Hey Everyone-

I have a question about exercising. My workouts generally include 1 mile run warm-up followed by an hour of weights. Sometimes my sugar stays relatively stable and sometimes no matter how much work I've done beforehand, it's a steady plummet. So, in general:

1) is there anything you recommend eating before you begin working out?
2) do you go on a temp basal setting? if so, how long before and after your work-out are you on it? (I have the Paradigm 722)

I know that everyone is different, so what works for you might not work for me, and vice-versa. I'm just trying to see what people are trying out.

Thanks!

Tags: bloodsugar, diet, exercise

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I use the method described by Dave, but also give the missed basal as a bolus when I finish, as I tend to go high after exercise if I don't do that. I also usually bolus for breakfast then (because i exercise before breakfast).

I do mostly cardio-- so I'm not sure how much you will need to adjust your basal for weights.

If you find the right way to adjust your basal, you should not need to eat in order to exercise. This is one of the huge advantages of the pump in my opinion. I do not eat for exercise (unless I go low, which rarely happens using this method).
Yeah, what Dave and Kristin said.

If you're reducing your basal, do it one to two hours before you start exercising. It takes about that long (closer to two hours) for the insulin to peak in your system. I time my temp basal to end at the same time as my exercising ends. If, for some reason, you don't actually get to exercise after you've set your temp basal, just stay on top of your BG and make it up with a correction bolus. It happens.

I usually eat before a work out and I start with an elevated blood sugar if possible, between 150 to 200 depending on what I'm going to do. I tend to eat a light sandwich and a piece of fruit - about 30 to 45 grams of carbs. If I bolus at all, I reduce it by 1 unit for each 30 minutes of planned exercise. Always carry a monitor with you (I recommend the One-Touch Mini) as well as fast acting carbs like candy, glucotabs or sports gels. For longer workouts, e.g. long runs of one hour or more, be prepared to carb up during your run.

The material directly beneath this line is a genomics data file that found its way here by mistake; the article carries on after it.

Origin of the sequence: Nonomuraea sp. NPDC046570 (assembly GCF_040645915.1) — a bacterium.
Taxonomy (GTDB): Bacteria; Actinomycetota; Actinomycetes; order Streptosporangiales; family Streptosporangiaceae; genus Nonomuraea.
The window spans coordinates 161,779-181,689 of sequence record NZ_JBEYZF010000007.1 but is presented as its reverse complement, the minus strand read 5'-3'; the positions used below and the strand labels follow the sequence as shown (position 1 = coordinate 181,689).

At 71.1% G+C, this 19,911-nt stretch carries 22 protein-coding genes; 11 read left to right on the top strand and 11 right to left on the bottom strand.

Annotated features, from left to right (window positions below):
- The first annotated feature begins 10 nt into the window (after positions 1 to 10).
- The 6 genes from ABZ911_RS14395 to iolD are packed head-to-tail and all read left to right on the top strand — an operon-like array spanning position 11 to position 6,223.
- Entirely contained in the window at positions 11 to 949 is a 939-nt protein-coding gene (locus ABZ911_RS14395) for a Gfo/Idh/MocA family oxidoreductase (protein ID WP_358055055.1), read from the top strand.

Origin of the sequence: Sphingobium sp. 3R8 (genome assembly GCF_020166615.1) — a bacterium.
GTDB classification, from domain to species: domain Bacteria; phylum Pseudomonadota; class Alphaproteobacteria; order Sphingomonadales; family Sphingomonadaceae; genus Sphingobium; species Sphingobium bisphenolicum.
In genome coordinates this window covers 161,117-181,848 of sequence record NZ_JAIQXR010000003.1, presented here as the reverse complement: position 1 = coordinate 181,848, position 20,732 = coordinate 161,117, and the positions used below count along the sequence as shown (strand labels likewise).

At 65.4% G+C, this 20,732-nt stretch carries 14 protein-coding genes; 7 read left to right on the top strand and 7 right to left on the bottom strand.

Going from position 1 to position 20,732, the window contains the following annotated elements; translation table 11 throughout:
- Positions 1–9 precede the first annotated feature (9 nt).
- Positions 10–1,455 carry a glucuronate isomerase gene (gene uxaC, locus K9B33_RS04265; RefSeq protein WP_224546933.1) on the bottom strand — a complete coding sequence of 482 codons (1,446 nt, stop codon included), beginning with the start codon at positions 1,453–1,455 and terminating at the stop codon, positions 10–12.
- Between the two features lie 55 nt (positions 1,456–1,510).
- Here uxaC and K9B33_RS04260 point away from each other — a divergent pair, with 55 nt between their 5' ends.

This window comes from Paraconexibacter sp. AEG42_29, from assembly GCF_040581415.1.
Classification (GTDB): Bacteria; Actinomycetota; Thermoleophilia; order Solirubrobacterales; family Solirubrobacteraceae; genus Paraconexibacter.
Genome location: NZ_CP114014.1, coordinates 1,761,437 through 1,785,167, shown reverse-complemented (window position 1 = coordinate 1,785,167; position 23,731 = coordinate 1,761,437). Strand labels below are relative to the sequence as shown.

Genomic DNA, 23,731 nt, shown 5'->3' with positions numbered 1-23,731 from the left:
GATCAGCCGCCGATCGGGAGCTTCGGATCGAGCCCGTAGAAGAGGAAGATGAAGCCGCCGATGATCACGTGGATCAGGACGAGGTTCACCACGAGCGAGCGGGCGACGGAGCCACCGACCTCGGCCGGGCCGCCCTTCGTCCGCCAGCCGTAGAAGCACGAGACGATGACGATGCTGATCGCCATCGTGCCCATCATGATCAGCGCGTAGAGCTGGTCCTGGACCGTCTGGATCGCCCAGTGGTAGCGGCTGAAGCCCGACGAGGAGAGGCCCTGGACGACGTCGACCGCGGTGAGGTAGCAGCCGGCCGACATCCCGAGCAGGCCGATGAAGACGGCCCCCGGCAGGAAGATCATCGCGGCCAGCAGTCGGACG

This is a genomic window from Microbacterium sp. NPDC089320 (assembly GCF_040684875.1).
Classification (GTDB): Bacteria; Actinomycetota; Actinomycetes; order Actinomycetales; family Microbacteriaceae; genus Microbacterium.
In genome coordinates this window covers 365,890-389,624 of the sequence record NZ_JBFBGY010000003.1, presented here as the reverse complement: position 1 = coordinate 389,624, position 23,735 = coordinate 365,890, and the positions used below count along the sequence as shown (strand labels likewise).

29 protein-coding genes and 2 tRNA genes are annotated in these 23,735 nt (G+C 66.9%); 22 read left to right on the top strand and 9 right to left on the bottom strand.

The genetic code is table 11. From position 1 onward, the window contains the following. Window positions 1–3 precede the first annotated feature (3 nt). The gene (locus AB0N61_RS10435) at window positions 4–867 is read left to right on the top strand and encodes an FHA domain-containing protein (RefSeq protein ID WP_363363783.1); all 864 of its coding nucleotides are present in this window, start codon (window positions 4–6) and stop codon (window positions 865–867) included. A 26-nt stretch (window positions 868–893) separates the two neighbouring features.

I know, for instance, that if I've been running for 30 minutes and my BG is 112, I'm on the way down and I'm going to crash soon. I take three glucotabs (4g each - 30 BG points, for me). I try to test every 30 minutes during exercise.

Unlike Kristin, I don't do a 'make up' bolus for the missing basal on the theory that the exercise has done the job of helping me absorb any excess glucose.

Trial and error, experiment, ymmv . . . yadda, yadda, yadda.

Good luck,

Terry

(Excellent advice on this topic is available in "The Diabetic Athlete" by Sheri Colberg and "Pumping Insulin" by John Walsh.)
I drop really fast from exercise and tend to do more distance stuff so I usually make sure I am fairly high or have reduced my basal long enough before so I can handle longer times. The other week I knew I would be going out for an hour jog so I let myself get to 365 (it takes me getting pretty high for pretty long to spill ketones) and I was 100 by the end. if I am higher and have taken less of a basal, I will usually give myself a little bolus 15 min before I finish, then immediately do a correction when I finish. Harder to do when you are lap swimming, but otherwise it is what I have found to work for me. I did a 55 mile bike ride the other week (training for a 100 mile ride!) and am training for my 2nd triathalon in October. For longer bike rides, I don't worry about getting too high because I can drink Gatoraid during the ride.... ahhh all the details can be freaking annoying to handle but it is worth it.
Thanks for the tips everyone. I'm trying to piece together how to get myself on the right path. Nothing "kills" me more than having to stop exercise to treat a low. I'm currently trying the halving my basal rate two hours before (with some success) and tomorrow I'm going to try halving my bolus on breakfast (I work out in the late morning).

I'll let you know how it goes, I guess.

Also:

Hilariously (and helpfully) enough, diabetes mine has a really good .

Thanks again!

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